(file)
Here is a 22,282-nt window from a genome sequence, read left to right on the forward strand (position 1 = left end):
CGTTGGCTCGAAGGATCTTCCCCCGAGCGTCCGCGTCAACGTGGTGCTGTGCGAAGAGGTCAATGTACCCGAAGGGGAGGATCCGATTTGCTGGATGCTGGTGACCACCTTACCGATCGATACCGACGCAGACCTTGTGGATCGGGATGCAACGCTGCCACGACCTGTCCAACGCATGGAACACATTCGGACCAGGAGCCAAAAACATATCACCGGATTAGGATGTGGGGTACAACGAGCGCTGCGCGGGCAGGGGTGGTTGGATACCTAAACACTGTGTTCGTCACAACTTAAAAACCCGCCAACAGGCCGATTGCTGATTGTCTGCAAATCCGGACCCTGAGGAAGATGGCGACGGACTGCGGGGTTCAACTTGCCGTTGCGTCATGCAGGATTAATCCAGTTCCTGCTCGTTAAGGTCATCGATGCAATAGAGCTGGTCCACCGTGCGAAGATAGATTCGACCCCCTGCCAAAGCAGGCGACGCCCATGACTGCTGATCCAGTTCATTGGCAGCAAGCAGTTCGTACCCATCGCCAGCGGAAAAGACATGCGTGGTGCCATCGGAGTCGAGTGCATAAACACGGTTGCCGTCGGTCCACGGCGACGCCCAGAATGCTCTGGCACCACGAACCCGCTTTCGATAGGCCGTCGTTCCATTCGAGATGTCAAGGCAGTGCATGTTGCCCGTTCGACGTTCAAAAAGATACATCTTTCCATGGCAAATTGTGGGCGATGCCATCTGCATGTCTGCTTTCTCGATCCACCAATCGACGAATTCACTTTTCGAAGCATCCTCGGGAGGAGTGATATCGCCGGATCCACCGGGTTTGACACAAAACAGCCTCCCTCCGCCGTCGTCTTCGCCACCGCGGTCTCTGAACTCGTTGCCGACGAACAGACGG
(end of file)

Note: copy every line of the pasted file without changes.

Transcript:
Here is a 22,282-nt window from a genome sequence, read left to right on the forward strand (position 1 = left end):
CGTTGGCTCGAAGGATCTTCCCCCGAGCGTCCGCGTCAACGTGGTGCTGTGCGAAGAGGTCAATGTACCCGAAGGGGAGGATCCGATTTGCTGGATGCTGGTGACCACCTTACCGATCGATACCGACGCAGACCTTGTGGATCGGGATGCAACGCTGCCACGACCTGTCCAACGCATGGAACACATTCGGACCAGGAGCCAAAAACATATCACCGGATTAGGATGTGGGGTACAACGAGCGCTGCGCGGGCAGGGGTGGTTGGATACCTAAACACTGTGTTCGTCACAACTTAAAAACCCGCCAACAGGCCGATTGCTGATTGTCTGCAAATCCGGACCCTGAGGAAGATGGCGACGGACTGCGGGGTTCAACTTGCCGTTGCGTCATGCAGGATTAATCCAGTTCCTGCTCGTTAAGGTCATCGATGCAATAGAGCTGGTCCACCGTGCGAAGATAGATTCGACCCCCTGCCAAAGCAGGCGACGCCCATGACTGCTGATCCAGTTCATTGGCAGCAAGCAGTTCGTACCCATCGCCAGCGGAAAAGACATGCGTGGTGCCATCGGAGTCGAGTGCATAAACACGGTTGCCGTCGGTCCACGGCGACGCCCAGAATGCTCTGGCACCACGAACCCGCTTTCGATAGGCCGTCGTTCCATTCGAGATGTCAAGGCAGTGCATGTTGCCCGTTCGACGTTCAAAAAGATACATCTTTCCATGGCAAATTGTGGGCGATGCCATCTGCATGTCTGCTTTCTCGATCCACCAATCGACGAATTCACTTTTCGAAGCATCCTCGGGAGGAGTGATATCGCCGGATCCACCGGGTTTGACACAAAACAGCCTCCCTCCGCCGTCGTCTTCGCCACCGCGGTCTCTGAACTCGTTGCCGACGAACAGACGG